Gliomas represent a family of tumors that arise from the supporting cells of the nervous system that surround the actual nerve fibers or neurons. The most common variety, the astrocytomas, can occur throughout the nervous system from the cerebral hemispheres to the spinal cord. Those in adults most commonly occur in the cerebrum while those in the pediatric population more commonly involve the posterior fossa structures, the cerebellum and brainstem. Astrocytomas are classified according to the degree of malignancy as seen on pathologic examination, the higher grades (Grades III and IV also referred to Anaplastic Astrocytoma and Glioblastoma Multiforme respectively) have a worse prognosis. The lower grade tumors (Grades I and II) have a more benign behavior although some may transform (malignant degeneration), over time, into more malignant tumors.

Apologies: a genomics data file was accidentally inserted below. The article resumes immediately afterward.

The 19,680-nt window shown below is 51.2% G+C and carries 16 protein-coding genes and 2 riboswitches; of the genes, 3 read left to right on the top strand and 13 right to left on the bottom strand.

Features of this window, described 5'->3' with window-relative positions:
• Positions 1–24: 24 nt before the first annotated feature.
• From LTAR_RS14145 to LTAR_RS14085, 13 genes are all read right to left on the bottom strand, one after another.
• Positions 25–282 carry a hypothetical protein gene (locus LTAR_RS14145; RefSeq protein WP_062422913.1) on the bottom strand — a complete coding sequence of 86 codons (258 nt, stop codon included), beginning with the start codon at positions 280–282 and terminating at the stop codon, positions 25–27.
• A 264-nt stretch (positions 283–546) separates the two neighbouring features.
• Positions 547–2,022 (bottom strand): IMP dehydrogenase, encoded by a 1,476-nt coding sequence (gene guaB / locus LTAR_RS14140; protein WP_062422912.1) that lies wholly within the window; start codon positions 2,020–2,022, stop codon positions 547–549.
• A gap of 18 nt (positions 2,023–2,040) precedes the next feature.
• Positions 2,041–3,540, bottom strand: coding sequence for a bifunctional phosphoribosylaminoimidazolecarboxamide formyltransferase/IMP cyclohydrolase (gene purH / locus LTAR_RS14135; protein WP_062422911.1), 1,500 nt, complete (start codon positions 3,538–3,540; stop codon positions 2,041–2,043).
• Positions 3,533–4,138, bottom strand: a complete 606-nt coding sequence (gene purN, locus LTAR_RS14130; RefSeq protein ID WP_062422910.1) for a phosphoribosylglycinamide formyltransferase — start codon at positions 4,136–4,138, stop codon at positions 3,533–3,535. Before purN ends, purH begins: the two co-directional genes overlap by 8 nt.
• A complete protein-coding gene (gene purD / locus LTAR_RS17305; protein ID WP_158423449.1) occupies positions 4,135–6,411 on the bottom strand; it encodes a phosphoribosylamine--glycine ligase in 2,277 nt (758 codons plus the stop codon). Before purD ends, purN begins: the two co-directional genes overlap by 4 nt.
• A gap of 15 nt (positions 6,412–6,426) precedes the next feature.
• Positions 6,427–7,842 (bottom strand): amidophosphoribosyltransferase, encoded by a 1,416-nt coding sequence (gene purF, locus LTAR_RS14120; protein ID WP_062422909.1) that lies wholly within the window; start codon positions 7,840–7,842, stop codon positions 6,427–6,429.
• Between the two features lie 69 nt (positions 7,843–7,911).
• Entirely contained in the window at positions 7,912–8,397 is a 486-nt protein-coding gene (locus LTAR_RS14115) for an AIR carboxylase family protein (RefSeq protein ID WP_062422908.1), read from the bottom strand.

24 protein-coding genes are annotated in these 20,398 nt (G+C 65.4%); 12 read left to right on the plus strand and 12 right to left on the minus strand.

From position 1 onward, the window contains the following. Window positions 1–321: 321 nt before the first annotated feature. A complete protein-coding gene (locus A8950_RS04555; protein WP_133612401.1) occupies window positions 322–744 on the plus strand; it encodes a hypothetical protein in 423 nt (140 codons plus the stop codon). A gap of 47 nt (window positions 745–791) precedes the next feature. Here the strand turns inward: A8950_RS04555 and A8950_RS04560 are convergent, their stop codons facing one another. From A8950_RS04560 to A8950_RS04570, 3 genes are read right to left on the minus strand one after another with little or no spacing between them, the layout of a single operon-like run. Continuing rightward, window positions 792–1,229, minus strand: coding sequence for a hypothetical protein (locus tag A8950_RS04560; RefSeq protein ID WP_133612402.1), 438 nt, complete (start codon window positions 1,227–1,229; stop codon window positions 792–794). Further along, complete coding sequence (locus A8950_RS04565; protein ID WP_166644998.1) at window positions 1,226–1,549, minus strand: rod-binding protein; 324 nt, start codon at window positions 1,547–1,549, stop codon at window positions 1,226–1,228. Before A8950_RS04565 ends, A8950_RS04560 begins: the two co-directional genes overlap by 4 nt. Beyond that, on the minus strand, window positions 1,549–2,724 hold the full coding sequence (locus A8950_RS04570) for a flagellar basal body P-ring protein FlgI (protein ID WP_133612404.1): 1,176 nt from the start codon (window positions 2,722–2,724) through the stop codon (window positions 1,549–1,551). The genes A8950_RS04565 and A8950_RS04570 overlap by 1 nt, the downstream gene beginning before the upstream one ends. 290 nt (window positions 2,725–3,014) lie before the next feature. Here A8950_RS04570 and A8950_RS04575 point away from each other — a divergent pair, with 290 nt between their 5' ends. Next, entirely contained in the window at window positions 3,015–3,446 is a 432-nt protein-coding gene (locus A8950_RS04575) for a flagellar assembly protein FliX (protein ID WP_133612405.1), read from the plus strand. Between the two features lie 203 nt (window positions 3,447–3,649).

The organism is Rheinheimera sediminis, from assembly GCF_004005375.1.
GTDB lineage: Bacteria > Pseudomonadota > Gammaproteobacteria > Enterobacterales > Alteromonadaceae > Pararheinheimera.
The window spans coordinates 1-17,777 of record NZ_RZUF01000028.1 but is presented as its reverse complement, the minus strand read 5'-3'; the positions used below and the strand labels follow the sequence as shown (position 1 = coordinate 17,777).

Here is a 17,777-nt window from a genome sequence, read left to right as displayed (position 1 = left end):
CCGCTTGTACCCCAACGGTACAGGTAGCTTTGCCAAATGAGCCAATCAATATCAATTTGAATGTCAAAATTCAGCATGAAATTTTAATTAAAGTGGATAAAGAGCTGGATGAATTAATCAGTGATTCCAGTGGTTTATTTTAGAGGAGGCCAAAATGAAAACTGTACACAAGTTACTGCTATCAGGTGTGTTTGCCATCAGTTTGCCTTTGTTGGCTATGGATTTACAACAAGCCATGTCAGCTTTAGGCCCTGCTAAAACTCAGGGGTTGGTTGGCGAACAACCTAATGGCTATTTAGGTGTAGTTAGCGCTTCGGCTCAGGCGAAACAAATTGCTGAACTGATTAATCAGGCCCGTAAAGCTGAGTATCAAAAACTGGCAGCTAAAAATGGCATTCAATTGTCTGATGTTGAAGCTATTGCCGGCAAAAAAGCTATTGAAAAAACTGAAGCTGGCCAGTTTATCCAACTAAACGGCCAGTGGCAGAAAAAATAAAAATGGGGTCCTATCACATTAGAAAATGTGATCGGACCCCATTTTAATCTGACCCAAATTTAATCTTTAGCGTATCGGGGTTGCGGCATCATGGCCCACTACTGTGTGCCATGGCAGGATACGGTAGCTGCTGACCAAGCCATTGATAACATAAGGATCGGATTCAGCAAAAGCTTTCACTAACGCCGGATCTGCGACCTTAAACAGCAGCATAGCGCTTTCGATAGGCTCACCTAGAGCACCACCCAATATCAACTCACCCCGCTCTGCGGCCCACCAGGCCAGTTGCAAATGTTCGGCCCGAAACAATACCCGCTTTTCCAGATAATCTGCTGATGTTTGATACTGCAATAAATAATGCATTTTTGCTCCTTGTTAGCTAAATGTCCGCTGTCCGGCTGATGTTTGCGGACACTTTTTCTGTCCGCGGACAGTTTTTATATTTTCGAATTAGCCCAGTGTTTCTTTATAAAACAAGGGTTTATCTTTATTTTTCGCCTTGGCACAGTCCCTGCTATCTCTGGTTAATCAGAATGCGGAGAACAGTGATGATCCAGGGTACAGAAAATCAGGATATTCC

Treatment depends upon the location of the tumor, size of the lesion, symptoms and general health of the patient. In some cases surgical removal would be associated with unacceptable complications, such as the inability to speak or paralysis of an extremity. In these situations biopsy for achieving a diagnosis is the treatment of choice. Often surgical excision is possible and recommended since prognosis can be improved, with some gliomas, if the majority of the tumor cells are removed. Tumors with more malignant features in most cases require radiation treatment and chemotherapy in combination with surgery. The more benign tumors often can be followed with periodic MRI scans and do not necessarily require chemotherapy or radiation treatment.